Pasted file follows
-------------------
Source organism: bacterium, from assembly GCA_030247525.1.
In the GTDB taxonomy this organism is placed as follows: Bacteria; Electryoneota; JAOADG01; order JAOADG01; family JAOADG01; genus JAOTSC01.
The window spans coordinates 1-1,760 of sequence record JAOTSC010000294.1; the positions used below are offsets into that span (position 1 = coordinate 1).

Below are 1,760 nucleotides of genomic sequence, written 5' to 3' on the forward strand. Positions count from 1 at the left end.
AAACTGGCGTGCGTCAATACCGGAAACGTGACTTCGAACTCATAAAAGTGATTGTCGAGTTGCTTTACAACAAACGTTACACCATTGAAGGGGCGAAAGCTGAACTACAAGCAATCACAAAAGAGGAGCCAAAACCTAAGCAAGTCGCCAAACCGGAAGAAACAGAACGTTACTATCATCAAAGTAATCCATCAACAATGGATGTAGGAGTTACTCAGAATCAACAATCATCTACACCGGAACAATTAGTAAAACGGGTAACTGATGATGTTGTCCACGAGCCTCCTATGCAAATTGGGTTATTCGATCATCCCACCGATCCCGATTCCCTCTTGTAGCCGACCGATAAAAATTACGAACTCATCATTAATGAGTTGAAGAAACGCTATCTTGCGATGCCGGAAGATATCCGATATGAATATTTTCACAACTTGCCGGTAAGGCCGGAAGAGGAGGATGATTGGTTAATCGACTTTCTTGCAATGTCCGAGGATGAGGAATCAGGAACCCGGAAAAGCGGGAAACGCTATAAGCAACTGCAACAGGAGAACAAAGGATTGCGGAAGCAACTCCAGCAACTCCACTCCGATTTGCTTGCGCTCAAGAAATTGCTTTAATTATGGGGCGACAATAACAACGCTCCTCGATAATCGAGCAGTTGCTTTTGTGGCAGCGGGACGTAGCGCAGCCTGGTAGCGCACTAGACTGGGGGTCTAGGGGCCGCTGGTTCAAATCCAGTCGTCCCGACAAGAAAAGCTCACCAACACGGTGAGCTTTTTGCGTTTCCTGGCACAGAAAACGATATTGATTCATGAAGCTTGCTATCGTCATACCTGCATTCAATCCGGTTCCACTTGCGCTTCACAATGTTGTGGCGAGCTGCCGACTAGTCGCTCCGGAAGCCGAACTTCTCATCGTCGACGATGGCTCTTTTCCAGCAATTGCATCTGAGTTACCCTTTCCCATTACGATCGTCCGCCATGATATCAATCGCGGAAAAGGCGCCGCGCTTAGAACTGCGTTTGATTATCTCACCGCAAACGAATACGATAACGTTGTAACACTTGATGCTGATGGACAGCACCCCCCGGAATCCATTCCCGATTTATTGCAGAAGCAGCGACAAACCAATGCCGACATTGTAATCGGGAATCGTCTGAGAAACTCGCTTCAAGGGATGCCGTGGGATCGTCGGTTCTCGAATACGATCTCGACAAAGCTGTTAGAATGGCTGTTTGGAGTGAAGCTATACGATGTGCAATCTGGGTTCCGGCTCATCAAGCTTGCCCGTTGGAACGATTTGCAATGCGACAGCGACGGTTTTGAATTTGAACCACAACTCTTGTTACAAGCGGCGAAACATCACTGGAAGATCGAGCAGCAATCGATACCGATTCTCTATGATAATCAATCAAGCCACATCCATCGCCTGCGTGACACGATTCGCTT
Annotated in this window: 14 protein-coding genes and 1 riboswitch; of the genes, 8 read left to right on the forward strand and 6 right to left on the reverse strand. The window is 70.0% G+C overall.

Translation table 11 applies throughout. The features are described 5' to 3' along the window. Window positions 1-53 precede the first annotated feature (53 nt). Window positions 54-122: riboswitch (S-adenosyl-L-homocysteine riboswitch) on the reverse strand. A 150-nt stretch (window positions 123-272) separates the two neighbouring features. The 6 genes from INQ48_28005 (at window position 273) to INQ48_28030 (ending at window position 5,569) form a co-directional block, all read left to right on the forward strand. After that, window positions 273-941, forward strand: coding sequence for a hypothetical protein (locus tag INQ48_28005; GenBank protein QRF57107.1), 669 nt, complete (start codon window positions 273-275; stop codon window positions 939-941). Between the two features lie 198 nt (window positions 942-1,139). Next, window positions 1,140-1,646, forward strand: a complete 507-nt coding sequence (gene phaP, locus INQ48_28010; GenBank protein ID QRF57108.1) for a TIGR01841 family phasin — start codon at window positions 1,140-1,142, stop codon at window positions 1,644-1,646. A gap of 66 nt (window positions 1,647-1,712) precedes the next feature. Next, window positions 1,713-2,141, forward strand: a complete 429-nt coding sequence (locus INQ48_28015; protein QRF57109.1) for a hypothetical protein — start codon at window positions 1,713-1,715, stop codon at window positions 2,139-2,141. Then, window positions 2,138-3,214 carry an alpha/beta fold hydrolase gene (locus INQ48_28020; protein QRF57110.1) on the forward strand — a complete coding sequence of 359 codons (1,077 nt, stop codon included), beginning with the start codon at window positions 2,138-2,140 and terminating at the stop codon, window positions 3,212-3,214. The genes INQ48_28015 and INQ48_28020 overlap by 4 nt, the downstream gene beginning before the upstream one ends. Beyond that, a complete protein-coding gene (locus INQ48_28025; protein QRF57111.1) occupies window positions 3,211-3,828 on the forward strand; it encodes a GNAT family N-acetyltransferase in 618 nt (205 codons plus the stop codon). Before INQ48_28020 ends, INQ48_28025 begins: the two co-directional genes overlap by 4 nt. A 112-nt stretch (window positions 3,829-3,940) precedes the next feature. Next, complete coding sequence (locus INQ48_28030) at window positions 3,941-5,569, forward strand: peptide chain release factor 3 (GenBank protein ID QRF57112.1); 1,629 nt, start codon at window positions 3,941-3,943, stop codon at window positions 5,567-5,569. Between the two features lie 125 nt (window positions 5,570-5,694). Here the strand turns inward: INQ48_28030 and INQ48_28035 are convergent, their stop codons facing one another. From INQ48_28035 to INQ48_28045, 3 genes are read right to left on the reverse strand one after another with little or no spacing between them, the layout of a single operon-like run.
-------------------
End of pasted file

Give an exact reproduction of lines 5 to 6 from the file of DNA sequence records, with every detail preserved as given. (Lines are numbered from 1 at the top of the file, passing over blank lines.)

AAACTGGCGTGCGTCAATACCGGAAACGTGACTTCGAACTCATAAAAGTGATTGTCGAGTTGCTTTACAACAAACGTTACACCATTGAAGGGGCGAAAGCTGAACTACAAGCAATCACAAAAGAGGAGCCAAAACCTAAGCAAGTCGCCAAACCGGAAGAAACAGAACGTTACTATCATCAAAGTAATCCATCAACAATGGATGTAGGAGTTACTCAGAATCAACAATCATCTACACCGGAACAATTAGTAAAACGGGTAACTGATGATGTTGTCCACGAGCCTCCTATGCAAATTGGGTTATTCGATCATCCCACCGATCCCGATTCCCTCTTGTAGCCGACCGATAAAAATTACGAACTCATCATTAATGAGTTGAAGAAACGCTATCTTGCGATGCCGGAAGATATCCGATATGAATATTTTCACAACTTGCCGGTAAGGCCGGAAGAGGAGGATGATTGGTTAATCGACTTTCTTGCAATGTCCGAGGATGAGGAATCAGGAACCCGGAAAAGCGGGAAACGCTATAAGCAACTGCAACAGGAGAACAAAGGATTGCGGAAGCAACTCCAGCAACTCCACTCCGATTTGCTTGCGCTCAAGAAATTGCTTTAATTATGGGGCGACAATAACAACGCTCCTCGATAATCGAGCAGTTGCTTTTGTGGCAGCGGGACGTAGCGCAGCCTGGTAGCGCACTAGACTGGGGGTCTAGGGGCCGCTGGTTCAAATCCAGTCGTCCCGACAAGAAAAGCTCACCAACACGGTGAGCTTTTTGCGTTTCCTGGCACAGAAAACGATATTGATTCATGAAGCTTGCTATCGTCATACCTGCATTCAATCCGGTTCCACTTGCGCTTCACAATGTTGTGGCGAGCTGCCGACTAGTCGCTCCGGAAGCCGAACTTCTCATCGTCGACGATGGCTCTTTTCCAGCAATTGCATCTGAGTTACCCTTTCCCATTACGATCGTCCGCCATGATATCAATCGCGGAAAAGGCGCCGCGCTTAGAACTGCGTTTGATTATCTCACCGCAAACGAATACGATAACGTTGTAACACTTGATGCTGATGGACAGCACCCCCCGGAATCCATTCCCGATTTATTGCAGAAGCAGCGACAAACCAATGCCGACATTGTAATCGGGAATCGTCTGAGAAACTCGCTTCAAGGGATGCCGTGGGATCGTCGGTTCTCGAATACGATCTCGACAAAGCTGTTAGAATGGCTGTTTGGAGTGAAGCTATACGATGTGCAATCTGGGTTCCGGCTCATCAAGCTTGCCCGTTGGAACGATTTGCAATGCGACAGCGACGGTTTTGAATTTGAACCACAACTCTTGTTACAAGCGGCGAAACATCACTGGAAGATCGAGCAGCAATCGATACCGATTCTCTATGATAATCAATCAAGCCACATCCATCGCCTGCGTGACACGATTCGCTT
Annotated in this window: 14 protein-coding genes and 1 riboswitch; of the genes, 8 read left to right on the forward strand and 6 right to left on the reverse strand. The window is 70.0% G+C overall.